INTRODUCTION: Rathke's cleft cysts are cystic sellar and suprasellar lesions, characteristically lined by a single layer of ciliated cuboidal or columnar epithelium. CLINICAL PICTURE: We report 2 patients who presented with gastrointestinal symptoms and were initially investigated for dyspepsia. However, attention was subsequently drawn to persistent hyponatraemia that led to the diagnosis of panhypopituitarism due to Rathke's cleft cyst. TREATMENT: Transsphenoidal surgery followed by drainage of the cyst and partial excision of the cyst wall in both patients. OUTCOME: No recurrence of the lesions over a mean follow-up of 16 months. There has been an improvement of the hypothalamo-pituitary-adrenal axis in 1 patient and the hypothalamo-pituitary-thyroid axis and visual fields in the other. CONCLUSION: Symptomatic Rathke's cleft cysts are rare and can occasionally cause panhypopituitarism. Ideal management of these cysts is unclear, but aspiration followed by partial excision of the cyst wall seems the best initial option. ( info)

5/46. headache of gastrointestinal origin: case studies.

    Three patients with headache of gastrointestinal origin are described. Reflux, dyspepsia, and constipation caused the headaches, which responded promptly to treatment of the respective gastrointestinal disorders. ( info)

6/46. Gastric lipoma presenting with dyspepsia.

    Gastric lipoma is one of the rare benign gastric tumors. Its preoperative diagnosis obviates the need of an extended gastrectomy. We report a case of gastric lipoma who presented with symptoms of dyspepsia and was treated by surgical gastrectomy and tumour enucleation. ( info)

7/46. Laparoscopic treatment of Bochdalek hernia without the use of a mesh.

    Bochdalek hernia is a rare pathology. The preoperative diagnosis is difficult, and few reports are available regarding its treatment. Herein we report the case of a 25-year-old woman referred for symptoms of dyspepsia, dysphagia, and thoracic pain exacerbated by pregnancy. Preoperative radiography, EGD, and CT scan revealed a paraesophageal hiatal hernia. Laparoscopic exploration showed the complete thoracic migration of the stomach through a left posterolateral diaphragmatic foramen. The diagnosis of a Bochdalek hernia was then made. The diaphragmatic defect was repaired without inserting a prosthesis, using five separate non-reabsorbable stitches (Rieder technique). The procedure was completed with a Nissen-Rossetti fundoplication. The duration of the procedure was 150 min. Hospital stay was 12 days. There were no complications. Postoperative Gastrografin radiography of the esophagus and stomach showed a normal-shaped fundoplication and confirmed the subdiaphragmatic location of the stomach. We conclude that the laparoscopic approach represents the gold standard for the diagnosis and treatment of Bochdalek hernia and any associated complications. ( info)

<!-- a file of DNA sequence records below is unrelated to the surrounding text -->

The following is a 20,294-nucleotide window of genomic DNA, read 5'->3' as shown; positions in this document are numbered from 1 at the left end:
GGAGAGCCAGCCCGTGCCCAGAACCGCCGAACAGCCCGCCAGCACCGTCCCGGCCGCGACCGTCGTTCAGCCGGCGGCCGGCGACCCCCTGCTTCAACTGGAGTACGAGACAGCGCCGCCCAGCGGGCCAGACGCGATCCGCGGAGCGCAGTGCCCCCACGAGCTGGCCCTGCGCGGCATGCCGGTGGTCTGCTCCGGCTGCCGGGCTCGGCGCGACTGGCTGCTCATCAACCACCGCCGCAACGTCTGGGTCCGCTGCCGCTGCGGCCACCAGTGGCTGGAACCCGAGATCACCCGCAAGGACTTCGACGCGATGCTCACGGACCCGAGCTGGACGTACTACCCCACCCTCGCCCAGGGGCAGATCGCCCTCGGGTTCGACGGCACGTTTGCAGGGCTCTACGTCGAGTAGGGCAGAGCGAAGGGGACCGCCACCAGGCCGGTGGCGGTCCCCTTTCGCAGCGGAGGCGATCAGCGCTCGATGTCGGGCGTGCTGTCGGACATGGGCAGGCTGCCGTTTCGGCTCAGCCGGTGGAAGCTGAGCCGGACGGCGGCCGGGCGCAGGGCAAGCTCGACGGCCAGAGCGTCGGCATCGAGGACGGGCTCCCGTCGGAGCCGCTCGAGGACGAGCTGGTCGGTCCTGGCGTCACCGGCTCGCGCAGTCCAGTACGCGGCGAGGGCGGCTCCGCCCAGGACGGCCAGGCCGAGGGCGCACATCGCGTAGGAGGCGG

8/46. Symptomatic CMV duodenitis. An important clinical problem in AIDS.

    Duodenal disease resulting from cytomegalovirus (CMV) infection is unusual in the absence of other gastrointestinal disease. We report two cases of CMV infection symptomatically isolated to the duodenum. One patient presented with ulcer-type dyspepsia, and the other with severe gastrointestinal bleeding. ganciclovir therapy resulted in both a clinical and endoscopic remission. The importance of endoscopic evaluation is discussed given the necessity of mucosal biopsy for diagnosis and the availability of specific and effective therapy. ( info)

9/46. Primary benign ulcer of the gall bladder.

    It is sometimes impossible to come to a final diagnosis in patients with dyspepsia and upper abdominal pain in spite of extensive investigation. Such patients are usually given vague diagnoses like "non-ulcer dyspepsia" and they represent an important diagnostic challenge. ( info)

10/46. Morgagni's hernia.

    Congenital diaphragmatic hernias, including Morgagni s hernia, usually present in early childhood and are treated by surgical repair. This case report is about an unusual Morgagni s hernia, presenting with dyspepsia and chest pain, at the age of 45 years. For many years the diagnosis remained a dilemma because patient s chest x-ray was not done and she was treated for "angina " and "dyspepsia". diagnosis was obvious once a chest x-ray was done, however, barium studies were performed for further confirmation. ( info)